HAMPTON, Va. – Habitat for Humanity Peninsula and Greater Williamsburg has received a record number of applications to build homes. The nonprofit serves families on the Peninsula and in Williamsburg from New Kent to the Hampton Roads Bridge Tunnel.
This year, the nonprofit hit a new record, receiving 250 homeowner applications, nearly double the amount last year. It’s the most amount of housing applications since the nonprofit began in 1985.
Habitat for Humanity Peninsula and Greater Williamsburg CEO Janet V. Green said the need for affordable housing far exceeds the supply.
“The biggest struggle is finding affordable land to build on,” said Green. ““Real estate is difficult for everybody both buying and renting. There’s just an incredible need for more affordable housing options for people.”
Tonya Scott, 36, and her husband Jeffrey, 35, walked through the construction site of what will soon be their new home on Dogwood Street in Hampton Monday.
“I’m excited,” Tonya Scott said. “We’re first-time homebuyers.”
The couple has been working toward the American dream for years, after they say they were spending most of their income on rent while trying to put food on the table for their five children.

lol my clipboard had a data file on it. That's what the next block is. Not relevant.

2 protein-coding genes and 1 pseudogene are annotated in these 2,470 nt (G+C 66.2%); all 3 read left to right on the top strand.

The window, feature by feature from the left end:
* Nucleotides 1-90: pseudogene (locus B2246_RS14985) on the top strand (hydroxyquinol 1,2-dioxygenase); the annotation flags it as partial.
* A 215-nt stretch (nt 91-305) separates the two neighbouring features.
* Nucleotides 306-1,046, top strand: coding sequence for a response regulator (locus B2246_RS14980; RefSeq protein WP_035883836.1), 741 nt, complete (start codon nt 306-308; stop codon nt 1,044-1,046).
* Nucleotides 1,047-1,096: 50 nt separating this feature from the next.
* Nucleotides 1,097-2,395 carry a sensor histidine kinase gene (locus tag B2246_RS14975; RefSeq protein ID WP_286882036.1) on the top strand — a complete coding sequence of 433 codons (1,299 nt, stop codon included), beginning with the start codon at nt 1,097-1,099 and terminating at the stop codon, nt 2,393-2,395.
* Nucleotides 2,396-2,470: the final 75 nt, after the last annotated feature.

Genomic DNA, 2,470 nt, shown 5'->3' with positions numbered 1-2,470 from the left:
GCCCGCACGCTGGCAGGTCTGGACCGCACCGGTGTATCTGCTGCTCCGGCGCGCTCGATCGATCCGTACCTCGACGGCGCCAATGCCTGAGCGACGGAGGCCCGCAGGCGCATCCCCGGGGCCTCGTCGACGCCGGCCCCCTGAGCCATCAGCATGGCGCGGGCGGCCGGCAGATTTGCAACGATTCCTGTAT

“It’s just kind of wasting money just to have a roof over your head,” Jeffrey Scott said. “Then it just got to the point where the finances just kept accumulating and it’s not going toward anything we could leave for our children.”
Getting to this point didn’t come without some setbacks. The couple both lost their jobs at the height of the pandemic.
“We pretty much lost everything,” said Jeffrey Scott. “We had to start staying with family. I had to look at my family sleep on the floor.”
The family of seven was soon able to get back on their feet and turned to Habitat for Humanity for help building a place to call home.
“They’re great working members of our community and they deserve a safe, decent and affordable place to live,” Green said.
Finding affordable land to build on has also become a growing problem. That coupled with inflation from everything to food, gas, rent and the soaring housing market, is making it more challenging for families to find affordable homes.
And whether you’re in the market to buy or rent, it’s at an all-time high.
“The pandemic really changed so much,” said Green. “Both the cost of lumber; cost of materials; the supply chain issues; everything took a lot longer and was much more expensive.”
For the Scotts, the pandemic has caused a two-year delay, but they say they’re now looking toward the future.
“Stability right now and peace of mind is the most important thing for me and my family,” Jeffrey Scott said. “We just want to breathe for a little bit. It just seems like it’s been a little tough to come up above water, but we’re excited for the future.”
The Scotts are hoping to move into their home in the next three months.
Habitat partners with families to build or renovate homes that are then sold to selected applicants. Families put in at least 300 sweat equity hours and undergo a rigorous vetting process.
One of Habitat’s homes in Newport News will be completed this Thursday. The nonprofit has 11 homes it's working on this year.
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